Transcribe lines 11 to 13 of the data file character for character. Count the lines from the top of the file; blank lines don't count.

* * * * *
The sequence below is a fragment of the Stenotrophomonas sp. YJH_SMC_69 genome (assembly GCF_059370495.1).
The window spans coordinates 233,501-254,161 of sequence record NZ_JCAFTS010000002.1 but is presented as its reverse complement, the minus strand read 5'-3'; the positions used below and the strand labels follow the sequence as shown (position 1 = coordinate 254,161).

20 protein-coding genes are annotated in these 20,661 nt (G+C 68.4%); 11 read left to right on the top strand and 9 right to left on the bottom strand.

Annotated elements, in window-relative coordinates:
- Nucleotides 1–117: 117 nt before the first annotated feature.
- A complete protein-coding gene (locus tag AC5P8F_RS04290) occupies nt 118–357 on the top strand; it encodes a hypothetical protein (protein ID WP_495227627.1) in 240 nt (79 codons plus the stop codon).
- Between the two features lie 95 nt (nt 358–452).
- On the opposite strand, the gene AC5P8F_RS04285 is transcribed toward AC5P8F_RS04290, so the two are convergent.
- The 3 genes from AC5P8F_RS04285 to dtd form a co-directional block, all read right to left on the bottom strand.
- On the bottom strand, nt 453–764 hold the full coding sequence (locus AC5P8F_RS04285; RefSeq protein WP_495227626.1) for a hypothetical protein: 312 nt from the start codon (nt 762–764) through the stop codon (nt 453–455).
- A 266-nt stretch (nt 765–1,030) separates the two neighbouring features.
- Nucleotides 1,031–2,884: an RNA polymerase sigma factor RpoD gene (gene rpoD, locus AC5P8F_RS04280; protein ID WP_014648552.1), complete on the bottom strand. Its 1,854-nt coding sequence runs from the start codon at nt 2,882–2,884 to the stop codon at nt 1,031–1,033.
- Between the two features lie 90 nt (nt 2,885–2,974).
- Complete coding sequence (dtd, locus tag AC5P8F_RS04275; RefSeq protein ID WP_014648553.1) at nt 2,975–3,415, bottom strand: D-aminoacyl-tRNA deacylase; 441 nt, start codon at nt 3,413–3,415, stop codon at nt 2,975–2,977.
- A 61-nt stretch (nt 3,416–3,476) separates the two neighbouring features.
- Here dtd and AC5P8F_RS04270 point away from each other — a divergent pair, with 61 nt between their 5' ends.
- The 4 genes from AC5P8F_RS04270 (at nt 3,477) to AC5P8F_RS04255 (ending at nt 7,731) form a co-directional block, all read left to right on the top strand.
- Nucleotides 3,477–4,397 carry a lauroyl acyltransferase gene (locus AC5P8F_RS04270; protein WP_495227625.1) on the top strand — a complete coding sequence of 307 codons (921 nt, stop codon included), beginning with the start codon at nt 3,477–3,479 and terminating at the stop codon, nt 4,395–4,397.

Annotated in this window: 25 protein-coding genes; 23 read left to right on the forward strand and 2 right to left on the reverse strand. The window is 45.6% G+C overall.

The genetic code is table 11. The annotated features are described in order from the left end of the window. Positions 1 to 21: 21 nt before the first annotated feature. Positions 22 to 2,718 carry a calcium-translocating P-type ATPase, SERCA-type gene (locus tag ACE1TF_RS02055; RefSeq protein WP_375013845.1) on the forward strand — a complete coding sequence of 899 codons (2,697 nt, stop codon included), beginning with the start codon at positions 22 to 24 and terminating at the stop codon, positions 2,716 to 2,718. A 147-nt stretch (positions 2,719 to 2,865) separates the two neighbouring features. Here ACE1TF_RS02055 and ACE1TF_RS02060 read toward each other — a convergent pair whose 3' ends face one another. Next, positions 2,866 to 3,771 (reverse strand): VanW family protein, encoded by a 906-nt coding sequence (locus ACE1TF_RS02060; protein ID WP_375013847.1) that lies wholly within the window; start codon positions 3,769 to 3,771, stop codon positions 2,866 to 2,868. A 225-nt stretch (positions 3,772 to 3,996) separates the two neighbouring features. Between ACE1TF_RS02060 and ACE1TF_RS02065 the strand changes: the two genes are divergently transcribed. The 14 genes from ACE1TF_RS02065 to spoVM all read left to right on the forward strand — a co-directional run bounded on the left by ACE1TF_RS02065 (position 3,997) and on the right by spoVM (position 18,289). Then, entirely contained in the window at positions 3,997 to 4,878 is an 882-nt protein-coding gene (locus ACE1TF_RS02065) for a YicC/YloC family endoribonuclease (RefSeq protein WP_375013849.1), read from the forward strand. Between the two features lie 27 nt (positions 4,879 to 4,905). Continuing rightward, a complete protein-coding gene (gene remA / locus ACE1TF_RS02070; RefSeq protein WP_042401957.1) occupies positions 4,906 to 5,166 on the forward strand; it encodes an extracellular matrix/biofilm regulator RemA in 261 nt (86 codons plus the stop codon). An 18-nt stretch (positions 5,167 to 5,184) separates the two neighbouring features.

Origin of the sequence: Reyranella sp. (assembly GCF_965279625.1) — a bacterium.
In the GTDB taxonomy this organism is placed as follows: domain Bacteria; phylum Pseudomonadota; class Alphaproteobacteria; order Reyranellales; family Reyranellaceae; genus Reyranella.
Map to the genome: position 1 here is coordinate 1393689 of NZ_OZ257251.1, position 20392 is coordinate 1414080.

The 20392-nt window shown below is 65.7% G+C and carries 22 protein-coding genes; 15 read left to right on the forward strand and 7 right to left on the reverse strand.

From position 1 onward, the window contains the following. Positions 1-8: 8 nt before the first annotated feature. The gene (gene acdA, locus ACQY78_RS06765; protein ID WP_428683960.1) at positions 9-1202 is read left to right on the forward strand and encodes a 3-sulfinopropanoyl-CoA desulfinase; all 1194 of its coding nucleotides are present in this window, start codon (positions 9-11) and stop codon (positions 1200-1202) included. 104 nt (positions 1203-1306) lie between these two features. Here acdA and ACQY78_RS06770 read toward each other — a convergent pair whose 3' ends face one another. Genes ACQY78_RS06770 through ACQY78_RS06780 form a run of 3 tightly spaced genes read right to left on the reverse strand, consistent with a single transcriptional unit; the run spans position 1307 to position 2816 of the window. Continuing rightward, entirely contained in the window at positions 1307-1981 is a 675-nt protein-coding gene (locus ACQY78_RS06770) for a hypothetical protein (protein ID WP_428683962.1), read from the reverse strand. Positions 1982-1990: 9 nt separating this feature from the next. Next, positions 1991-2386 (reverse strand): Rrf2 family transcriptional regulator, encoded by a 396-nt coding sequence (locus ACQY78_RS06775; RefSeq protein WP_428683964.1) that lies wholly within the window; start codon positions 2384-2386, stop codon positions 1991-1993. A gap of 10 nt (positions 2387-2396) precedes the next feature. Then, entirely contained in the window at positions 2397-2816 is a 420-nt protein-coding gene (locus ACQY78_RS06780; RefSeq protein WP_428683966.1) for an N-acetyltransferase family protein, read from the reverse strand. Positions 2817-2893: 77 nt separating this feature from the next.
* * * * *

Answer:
- A 266-nt stretch (nt 765–1,030) separates the two neighbouring features.
- Nucleotides 1,031–2,884: an RNA polymerase sigma factor RpoD gene (gene rpoD, locus AC5P8F_RS04280; protein ID WP_014648552.1), complete on the bottom strand. Its 1,854-nt coding sequence runs from the start codon at nt 2,882–2,884 to the stop codon at nt 1,031–1,033.
- Between the two features lie 90 nt (nt 2,885–2,974).